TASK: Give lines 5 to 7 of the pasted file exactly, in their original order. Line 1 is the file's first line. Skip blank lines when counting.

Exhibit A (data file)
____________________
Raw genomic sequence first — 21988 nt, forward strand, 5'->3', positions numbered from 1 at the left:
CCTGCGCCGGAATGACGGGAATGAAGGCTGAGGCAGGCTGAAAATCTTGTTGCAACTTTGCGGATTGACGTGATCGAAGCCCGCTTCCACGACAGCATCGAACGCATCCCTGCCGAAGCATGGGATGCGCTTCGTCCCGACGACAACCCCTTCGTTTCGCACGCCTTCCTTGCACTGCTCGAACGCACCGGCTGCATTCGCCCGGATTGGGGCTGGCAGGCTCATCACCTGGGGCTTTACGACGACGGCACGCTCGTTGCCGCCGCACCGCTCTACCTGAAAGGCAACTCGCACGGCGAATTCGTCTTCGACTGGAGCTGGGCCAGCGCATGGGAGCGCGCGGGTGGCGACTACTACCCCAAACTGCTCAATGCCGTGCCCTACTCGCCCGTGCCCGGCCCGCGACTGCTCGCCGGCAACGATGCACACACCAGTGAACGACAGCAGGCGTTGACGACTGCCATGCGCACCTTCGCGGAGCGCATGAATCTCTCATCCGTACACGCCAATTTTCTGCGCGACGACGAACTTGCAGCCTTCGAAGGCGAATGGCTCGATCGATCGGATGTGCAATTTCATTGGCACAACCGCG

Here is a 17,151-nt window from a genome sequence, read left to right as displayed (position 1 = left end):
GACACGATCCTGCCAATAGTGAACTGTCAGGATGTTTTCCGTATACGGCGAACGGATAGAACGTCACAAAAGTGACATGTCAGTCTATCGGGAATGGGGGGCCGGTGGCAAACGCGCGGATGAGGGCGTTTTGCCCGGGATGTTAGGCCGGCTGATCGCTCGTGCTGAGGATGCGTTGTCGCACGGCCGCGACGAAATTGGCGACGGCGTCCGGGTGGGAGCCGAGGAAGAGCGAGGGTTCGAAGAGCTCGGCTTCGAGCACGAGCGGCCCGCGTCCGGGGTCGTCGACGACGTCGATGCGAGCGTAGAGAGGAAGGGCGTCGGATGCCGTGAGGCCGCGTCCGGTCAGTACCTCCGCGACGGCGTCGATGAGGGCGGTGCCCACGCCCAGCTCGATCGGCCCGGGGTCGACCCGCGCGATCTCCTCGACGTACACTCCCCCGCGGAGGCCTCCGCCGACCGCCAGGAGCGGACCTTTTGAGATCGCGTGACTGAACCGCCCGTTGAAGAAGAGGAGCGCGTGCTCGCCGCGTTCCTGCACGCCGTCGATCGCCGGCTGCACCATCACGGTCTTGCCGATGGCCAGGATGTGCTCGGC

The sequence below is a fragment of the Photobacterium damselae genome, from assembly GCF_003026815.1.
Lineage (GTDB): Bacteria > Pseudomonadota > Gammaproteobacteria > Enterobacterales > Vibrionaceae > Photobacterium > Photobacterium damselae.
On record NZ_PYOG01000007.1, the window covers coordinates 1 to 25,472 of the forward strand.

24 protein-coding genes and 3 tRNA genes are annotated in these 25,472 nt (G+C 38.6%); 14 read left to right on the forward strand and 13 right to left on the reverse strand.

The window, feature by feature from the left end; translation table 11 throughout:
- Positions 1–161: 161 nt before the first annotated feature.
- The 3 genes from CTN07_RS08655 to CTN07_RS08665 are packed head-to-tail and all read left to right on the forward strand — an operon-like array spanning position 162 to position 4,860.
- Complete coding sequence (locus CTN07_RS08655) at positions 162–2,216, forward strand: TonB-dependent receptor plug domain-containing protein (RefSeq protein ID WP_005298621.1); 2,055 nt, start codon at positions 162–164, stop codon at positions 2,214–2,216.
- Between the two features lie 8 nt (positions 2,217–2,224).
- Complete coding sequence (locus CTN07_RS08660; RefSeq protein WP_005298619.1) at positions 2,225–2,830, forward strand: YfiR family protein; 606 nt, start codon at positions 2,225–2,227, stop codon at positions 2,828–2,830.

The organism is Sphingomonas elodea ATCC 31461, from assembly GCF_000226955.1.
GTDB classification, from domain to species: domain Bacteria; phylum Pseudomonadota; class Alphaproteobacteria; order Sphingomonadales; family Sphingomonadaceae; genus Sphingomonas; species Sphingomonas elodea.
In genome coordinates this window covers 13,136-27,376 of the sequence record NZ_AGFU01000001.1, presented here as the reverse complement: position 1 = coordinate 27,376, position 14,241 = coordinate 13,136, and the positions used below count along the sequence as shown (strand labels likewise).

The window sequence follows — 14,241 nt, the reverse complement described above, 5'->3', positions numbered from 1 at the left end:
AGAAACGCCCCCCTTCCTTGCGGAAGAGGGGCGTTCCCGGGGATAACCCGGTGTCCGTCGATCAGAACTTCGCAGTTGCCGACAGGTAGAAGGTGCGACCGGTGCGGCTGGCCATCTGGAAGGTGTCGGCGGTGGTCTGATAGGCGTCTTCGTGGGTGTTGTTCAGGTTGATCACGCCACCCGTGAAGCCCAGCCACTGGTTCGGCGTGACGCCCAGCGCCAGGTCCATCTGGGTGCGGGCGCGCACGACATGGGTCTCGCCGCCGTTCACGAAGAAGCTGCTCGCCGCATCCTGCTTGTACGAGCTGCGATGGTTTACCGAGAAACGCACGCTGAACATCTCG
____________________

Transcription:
The sequence below is a fragment of the Photobacterium damselae genome, from assembly GCF_003026815.1.
Lineage (GTDB): Bacteria > Pseudomonadota > Gammaproteobacteria > Enterobacterales > Vibrionaceae > Photobacterium > Photobacterium damselae.
On record NZ_PYOG01000007.1, the window covers coordinates 1 to 25,472 of the forward strand.